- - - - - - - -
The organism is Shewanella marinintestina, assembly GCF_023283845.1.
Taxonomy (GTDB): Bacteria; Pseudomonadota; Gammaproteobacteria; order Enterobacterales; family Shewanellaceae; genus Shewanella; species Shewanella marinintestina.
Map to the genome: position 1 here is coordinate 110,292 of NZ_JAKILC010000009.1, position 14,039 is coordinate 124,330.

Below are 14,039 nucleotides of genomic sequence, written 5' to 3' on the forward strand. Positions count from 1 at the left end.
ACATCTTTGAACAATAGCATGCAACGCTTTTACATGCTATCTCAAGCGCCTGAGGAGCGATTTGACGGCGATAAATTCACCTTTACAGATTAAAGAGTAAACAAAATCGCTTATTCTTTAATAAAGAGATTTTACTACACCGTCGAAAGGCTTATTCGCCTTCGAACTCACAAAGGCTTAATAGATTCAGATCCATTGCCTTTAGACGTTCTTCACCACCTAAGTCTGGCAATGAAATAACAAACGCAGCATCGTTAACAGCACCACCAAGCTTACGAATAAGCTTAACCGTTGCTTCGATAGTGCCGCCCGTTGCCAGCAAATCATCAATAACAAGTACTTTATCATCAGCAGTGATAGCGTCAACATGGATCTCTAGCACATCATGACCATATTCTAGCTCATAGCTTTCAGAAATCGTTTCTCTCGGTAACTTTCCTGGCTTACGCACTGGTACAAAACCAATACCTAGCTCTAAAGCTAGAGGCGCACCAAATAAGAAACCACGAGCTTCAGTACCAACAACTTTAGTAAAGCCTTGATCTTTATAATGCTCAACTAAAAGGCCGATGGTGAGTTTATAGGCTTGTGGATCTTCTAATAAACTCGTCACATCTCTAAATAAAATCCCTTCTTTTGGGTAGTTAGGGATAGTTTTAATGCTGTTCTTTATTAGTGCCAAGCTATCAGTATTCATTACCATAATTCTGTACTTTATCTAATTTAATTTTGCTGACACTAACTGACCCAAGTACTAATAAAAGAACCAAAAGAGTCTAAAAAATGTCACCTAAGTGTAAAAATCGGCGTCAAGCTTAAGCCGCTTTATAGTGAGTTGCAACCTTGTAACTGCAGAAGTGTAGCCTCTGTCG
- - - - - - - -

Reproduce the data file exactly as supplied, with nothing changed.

The organism is Shewanella marinintestina, assembly GCF_023283845.1.
Taxonomy (GTDB): Bacteria; Pseudomonadota; Gammaproteobacteria; order Enterobacterales; family Shewanellaceae; genus Shewanella; species Shewanella marinintestina.
Map to the genome: position 1 here is coordinate 110,292 of NZ_JAKILC010000009.1, position 14,039 is coordinate 124,330.

Below are 14,039 nucleotides of genomic sequence, written 5' to 3' on the forward strand. Positions count from 1 at the left end.
ACATCTTTGAACAATAGCATGCAACGCTTTTACATGCTATCTCAAGCGCCTGAGGAGCGATTTGACGGCGATAAATTCACCTTTACAGATTAAAGAGTAAACAAAATCGCTTATTCTTTAATAAAGAGATTTTACTACACCGTCGAAAGGCTTATTCGCCTTCGAACTCACAAAGGCTTAATAGATTCAGATCCATTGCCTTTAGACGTTCTTCACCACCTAAGTCTGGCAATGAAATAACAAACGCAGCATCGTTAACAGCACCACCAAGCTTACGAATAAGCTTAACCGTTGCTTCGATAGTGCCGCCCGTTGCCAGCAAATCATCAATAACAAGTACTTTATCATCAGCAGTGATAGCGTCAACATGGATCTCTAGCACATCATGACCATATTCTAGCTCATAGCTTTCAGAAATCGTTTCTCTCGGTAACTTTCCTGGCTTACGCACTGGTACAAAACCAATACCTAGCTCTAAAGCTAGAGGCGCACCAAATAAGAAACCACGAGCTTCAGTACCAACAACTTTAGTAAAGCCTTGATCTTTATAATGCTCAACTAAAAGGCCGATGGTGAGTTTATAGGCTTGTGGATCTTCTAATAAACTCGTCACATCTCTAAATAAAATCCCTTCTTTTGGGTAGTTAGGGATAGTTTTAATGCTGTTCTTTATTAGTGCCAAGCTATCAGTATTCATTACCATAATTCTGTACTTTATCTAATTTAATTTTGCTGACACTAACTGACCCAAGTACTAATAAAAGAACCAAAAGAGTCTAAAAAATGTCACCTAAGTGTAAAAATCGGCGTCAAGCTTAAGCCGCTTTATAGTGAGTTGCAACCTTGTAACTGCAGAAGTGTAGCCTCTGTCG